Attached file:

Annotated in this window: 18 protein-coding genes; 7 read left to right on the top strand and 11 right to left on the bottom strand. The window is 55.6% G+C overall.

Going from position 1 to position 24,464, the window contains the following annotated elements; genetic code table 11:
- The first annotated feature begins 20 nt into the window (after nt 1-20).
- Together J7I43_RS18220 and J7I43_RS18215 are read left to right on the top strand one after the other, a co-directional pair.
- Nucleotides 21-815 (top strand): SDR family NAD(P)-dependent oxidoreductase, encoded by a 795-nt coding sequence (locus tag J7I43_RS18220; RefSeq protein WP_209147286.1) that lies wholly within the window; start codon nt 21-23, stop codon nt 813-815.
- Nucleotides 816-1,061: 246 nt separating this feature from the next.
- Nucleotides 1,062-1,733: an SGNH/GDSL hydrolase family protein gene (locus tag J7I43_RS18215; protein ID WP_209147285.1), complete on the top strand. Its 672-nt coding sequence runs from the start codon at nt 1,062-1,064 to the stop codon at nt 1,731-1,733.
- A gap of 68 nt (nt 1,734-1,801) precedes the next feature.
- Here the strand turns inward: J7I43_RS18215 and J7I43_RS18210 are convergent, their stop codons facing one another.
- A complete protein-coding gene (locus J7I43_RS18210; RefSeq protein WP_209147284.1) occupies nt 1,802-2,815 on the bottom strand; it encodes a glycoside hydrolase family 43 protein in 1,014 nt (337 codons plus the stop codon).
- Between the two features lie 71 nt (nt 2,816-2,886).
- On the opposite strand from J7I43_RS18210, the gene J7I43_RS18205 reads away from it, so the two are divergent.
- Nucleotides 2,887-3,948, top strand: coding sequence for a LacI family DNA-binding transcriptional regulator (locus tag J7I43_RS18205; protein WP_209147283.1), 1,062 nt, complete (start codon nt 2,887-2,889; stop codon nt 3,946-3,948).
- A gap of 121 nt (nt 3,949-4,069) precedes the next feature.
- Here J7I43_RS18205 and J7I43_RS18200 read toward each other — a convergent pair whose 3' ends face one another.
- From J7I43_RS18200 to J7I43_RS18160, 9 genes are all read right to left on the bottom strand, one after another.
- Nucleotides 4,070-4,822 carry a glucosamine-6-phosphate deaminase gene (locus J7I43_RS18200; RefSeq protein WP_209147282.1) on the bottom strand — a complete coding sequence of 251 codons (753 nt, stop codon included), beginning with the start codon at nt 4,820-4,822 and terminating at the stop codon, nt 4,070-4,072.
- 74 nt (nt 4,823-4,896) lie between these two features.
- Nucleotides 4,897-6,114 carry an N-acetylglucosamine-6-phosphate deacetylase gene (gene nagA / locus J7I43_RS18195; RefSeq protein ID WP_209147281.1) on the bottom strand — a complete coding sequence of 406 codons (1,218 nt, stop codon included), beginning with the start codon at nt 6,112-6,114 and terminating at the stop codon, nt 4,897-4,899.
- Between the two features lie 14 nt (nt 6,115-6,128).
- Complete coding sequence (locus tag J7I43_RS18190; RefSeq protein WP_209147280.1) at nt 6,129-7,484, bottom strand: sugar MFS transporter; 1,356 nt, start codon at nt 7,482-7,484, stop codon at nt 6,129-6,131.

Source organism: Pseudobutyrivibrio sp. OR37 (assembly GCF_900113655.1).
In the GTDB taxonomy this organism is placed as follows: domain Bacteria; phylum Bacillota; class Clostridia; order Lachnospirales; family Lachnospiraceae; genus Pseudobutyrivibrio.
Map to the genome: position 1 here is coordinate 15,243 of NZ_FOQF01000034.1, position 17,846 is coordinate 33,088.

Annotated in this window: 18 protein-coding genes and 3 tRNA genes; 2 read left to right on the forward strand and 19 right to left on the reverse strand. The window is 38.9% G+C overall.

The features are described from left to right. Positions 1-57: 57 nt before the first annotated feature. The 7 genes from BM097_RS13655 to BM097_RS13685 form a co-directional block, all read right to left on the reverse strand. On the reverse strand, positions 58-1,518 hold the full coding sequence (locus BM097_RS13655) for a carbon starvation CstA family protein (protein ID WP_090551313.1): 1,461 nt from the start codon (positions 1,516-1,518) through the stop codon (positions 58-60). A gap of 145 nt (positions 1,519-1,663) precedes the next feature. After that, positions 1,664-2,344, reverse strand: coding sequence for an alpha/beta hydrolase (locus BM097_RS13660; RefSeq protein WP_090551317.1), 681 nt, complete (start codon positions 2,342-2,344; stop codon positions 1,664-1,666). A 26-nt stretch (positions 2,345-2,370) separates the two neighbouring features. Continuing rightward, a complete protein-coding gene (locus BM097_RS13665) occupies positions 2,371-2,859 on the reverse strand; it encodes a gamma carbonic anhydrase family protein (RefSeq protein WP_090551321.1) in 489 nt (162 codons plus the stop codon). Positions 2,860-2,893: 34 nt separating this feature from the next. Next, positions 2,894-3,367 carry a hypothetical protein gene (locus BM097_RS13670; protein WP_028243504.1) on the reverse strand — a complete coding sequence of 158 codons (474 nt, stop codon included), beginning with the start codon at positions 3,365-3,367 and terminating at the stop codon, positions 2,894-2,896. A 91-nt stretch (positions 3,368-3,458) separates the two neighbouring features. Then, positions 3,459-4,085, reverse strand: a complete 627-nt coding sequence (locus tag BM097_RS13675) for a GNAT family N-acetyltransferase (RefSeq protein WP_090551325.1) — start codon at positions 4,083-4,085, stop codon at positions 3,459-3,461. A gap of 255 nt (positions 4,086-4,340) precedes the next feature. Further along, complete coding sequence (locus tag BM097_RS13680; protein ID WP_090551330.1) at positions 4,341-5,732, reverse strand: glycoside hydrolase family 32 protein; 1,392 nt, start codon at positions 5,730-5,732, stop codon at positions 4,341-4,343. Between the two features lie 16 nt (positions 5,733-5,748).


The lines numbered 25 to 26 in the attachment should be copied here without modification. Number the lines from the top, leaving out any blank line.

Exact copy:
Annotated in this window: 18 protein-coding genes and 3 tRNA genes; 2 read left to right on the forward strand and 19 right to left on the reverse strand. The window is 38.9% G+C overall.

The features are described from left to right. Positions 1-57: 57 nt before the first annotated feature. The 7 genes from BM097_RS13655 to BM097_RS13685 form a co-directional block, all read right to left on the reverse strand. On the reverse strand, positions 58-1,518 hold the full coding sequence (locus BM097_RS13655) for a carbon starvation CstA family protein (protein ID WP_090551313.1): 1,461 nt from the start codon (positions 1,516-1,518) through the stop codon (positions 58-60). A gap of 145 nt (positions 1,519-1,663) precedes the next feature. After that, positions 1,664-2,344, reverse strand: coding sequence for an alpha/beta hydrolase (locus BM097_RS13660; RefSeq protein WP_090551317.1), 681 nt, complete (start codon positions 2,342-2,344; stop codon positions 1,664-1,666). A 26-nt stretch (positions 2,345-2,370) separates the two neighbouring features. Continuing rightward, a complete protein-coding gene (locus BM097_RS13665) occupies positions 2,371-2,859 on the reverse strand; it encodes a gamma carbonic anhydrase family protein (RefSeq protein WP_090551321.1) in 489 nt (162 codons plus the stop codon). Positions 2,860-2,893: 34 nt separating this feature from the next. Next, positions 2,894-3,367 carry a hypothetical protein gene (locus BM097_RS13670; protein WP_028243504.1) on the reverse strand — a complete coding sequence of 158 codons (474 nt, stop codon included), beginning with the start codon at positions 3,365-3,367 and terminating at the stop codon, positions 2,894-2,896. A 91-nt stretch (positions 3,368-3,458) separates the two neighbouring features. Then, positions 3,459-4,085, reverse strand: a complete 627-nt coding sequence (locus tag BM097_RS13675) for a GNAT family N-acetyltransferase (RefSeq protein WP_090551325.1) — start codon at positions 4,083-4,085, stop codon at positions 3,459-3,461. A gap of 255 nt (positions 4,086-4,340) precedes the next feature. Further along, complete coding sequence (locus tag BM097_RS13680; protein ID WP_090551330.1) at positions 4,341-5,732, reverse strand: glycoside hydrolase family 32 protein; 1,392 nt, start codon at positions 5,730-5,732, stop codon at positions 4,341-4,343. Between the two features lie 16 nt (positions 5,733-5,748).